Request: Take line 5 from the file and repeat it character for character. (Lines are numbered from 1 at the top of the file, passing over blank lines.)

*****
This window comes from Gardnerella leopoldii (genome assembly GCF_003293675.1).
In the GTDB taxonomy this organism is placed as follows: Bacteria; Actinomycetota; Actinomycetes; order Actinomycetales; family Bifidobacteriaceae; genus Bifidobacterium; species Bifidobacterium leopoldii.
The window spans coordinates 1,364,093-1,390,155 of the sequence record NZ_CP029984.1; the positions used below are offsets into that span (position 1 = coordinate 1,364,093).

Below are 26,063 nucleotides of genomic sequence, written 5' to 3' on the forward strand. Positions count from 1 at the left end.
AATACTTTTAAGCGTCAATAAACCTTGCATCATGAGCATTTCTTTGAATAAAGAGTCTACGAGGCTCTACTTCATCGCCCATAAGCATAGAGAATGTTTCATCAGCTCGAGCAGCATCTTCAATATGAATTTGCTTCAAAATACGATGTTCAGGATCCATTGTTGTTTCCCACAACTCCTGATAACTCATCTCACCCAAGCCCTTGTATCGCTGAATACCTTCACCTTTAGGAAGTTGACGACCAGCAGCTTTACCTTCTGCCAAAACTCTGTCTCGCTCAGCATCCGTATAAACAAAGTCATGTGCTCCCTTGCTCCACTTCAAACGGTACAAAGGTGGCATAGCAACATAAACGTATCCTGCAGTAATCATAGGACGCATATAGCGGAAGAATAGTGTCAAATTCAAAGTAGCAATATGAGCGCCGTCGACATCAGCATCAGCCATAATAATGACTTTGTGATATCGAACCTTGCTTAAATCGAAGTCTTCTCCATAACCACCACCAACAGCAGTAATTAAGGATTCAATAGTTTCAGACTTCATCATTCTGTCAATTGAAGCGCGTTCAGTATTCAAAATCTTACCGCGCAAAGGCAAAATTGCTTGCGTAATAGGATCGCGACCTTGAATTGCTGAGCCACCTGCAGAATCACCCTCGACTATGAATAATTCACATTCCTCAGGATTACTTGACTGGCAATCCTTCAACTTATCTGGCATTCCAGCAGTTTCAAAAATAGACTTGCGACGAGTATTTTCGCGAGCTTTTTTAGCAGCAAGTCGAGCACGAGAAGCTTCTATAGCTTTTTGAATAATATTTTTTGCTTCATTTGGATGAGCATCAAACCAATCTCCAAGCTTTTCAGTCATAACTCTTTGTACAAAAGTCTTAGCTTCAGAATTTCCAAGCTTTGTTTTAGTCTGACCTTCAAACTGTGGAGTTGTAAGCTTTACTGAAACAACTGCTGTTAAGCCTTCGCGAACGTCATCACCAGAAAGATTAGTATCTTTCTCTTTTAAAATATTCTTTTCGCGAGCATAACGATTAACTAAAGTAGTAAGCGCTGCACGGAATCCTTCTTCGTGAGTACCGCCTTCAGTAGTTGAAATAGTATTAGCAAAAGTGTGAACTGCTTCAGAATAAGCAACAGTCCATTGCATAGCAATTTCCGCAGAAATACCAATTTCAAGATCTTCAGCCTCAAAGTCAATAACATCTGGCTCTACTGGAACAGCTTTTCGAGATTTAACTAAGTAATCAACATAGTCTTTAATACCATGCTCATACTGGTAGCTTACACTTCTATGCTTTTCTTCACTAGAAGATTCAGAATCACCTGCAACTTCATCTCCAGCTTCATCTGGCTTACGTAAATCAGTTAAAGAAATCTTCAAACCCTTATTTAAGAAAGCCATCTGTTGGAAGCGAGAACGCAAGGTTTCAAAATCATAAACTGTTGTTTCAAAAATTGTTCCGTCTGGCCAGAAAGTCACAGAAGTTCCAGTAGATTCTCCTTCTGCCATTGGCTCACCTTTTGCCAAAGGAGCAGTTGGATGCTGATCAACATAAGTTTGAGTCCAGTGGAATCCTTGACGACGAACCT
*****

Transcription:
AATACTTTTAAGCGTCAATAAACCTTGCATCATGAGCATTTCTTTGAATAAAGAGTCTACGAGGCTCTACTTCATCGCCCATAAGCATAGAGAATGTTTCATCAGCTCGAGCAGCATCTTCAATATGAATTTGCTTCAAAATACGATGTTCAGGATCCATTGTTGTTTCCCACAACTCCTGATAACTCATCTCACCCAAGCCCTTGTATCGCTGAATACCTTCACCTTTAGGAAGTTGACGACCAGCAGCTTTACCTTCTGCCAAAACTCTGTCTCGCTCAGCATCCGTATAAACAAAGTCATGTGCTCCCTTGCTCCACTTCAAACGGTACAAAGGTGGCATAGCAACATAAACGTATCCTGCAGTAATCATAGGACGCATATAGCGGAAGAATAGTGTCAAATTCAAAGTAGCAATATGAGCGCCGTCGACATCAGCATCAGCCATAATAATGACTTTGTGATATCGAACCTTGCTTAAATCGAAGTCTTCTCCATAACCACCACCAACAGCAGTAATTAAGGATTCAATAGTTTCAGACTTCATCATTCTGTCAATTGAAGCGCGTTCAGTATTCAAAATCTTACCGCGCAAAGGCAAAATTGCTTGCGTAATAGGATCGCGACCTTGAATTGCTGAGCCACCTGCAGAATCACCCTCGACTATGAATAATTCACATTCCTCAGGATTACTTGACTGGCAATCCTTCAACTTATCTGGCATTCCAGCAGTTTCAAAAATAGACTTGCGACGAGTATTTTCGCGAGCTTTTTTAGCAGCAAGTCGAGCACGAGAAGCTTCTATAGCTTTTTGAATAATATTTTTTGCTTCATTTGGATGAGCATCAAACCAATCTCCAAGCTTTTCAGTCATAACTCTTTGTACAAAAGTCTTAGCTTCAGAATTTCCAAGCTTTGTTTTAGTCTGACCTTCAAACTGTGGAGTTGTAAGCTTTACTGAAACAACTGCTGTTAAGCCTTCGCGAACGTCATCACCAGAAAGATTAGTATCTTTCTCTTTTAAAATATTCTTTTCGCGAGCATAACGATTAACTAAAGTAGTAAGCGCTGCACGGAATCCTTCTTCGTGAGTACCGCCTTCAGTAGTTGAAATAGTATTAGCAAAAGTGTGAACTGCTTCAGAATAAGCAACAGTCCATTGCATAGCAATTTCCGCAGAAATACCAATTTCAAGATCTTCAGCCTCAAAGTCAATAACATCTGGCTCTACTGGAACAGCTTTTCGAGATTTAACTAAGTAATCAACATAGTCTTTAATACCATGCTCATACTGGTAGCTTACACTTCTATGCTTTTCTTCACTAGAAGATTCAGAATCACCTGCAACTTCATCTCCAGCTTCATCTGGCTTACGTAAATCAGTTAAAGAAATCTTCAAACCCTTATTTAAGAAAGCCATCTGTTGGAAGCGAGAACGCAAGGTTTCAAAATCATAAACTGTTGTTTCAAAAATTGTTCCGTCTGGCCAGAAAGTCACAGAAGTTCCAGTAGATTCTCCTTCTGCCATTGGCTCACCTTTTGCCAAAGGAGCAGTTGGATGCTGATCAACATAAGTTTGAGTCCAGTGGAATCCTTGACGACGAACCT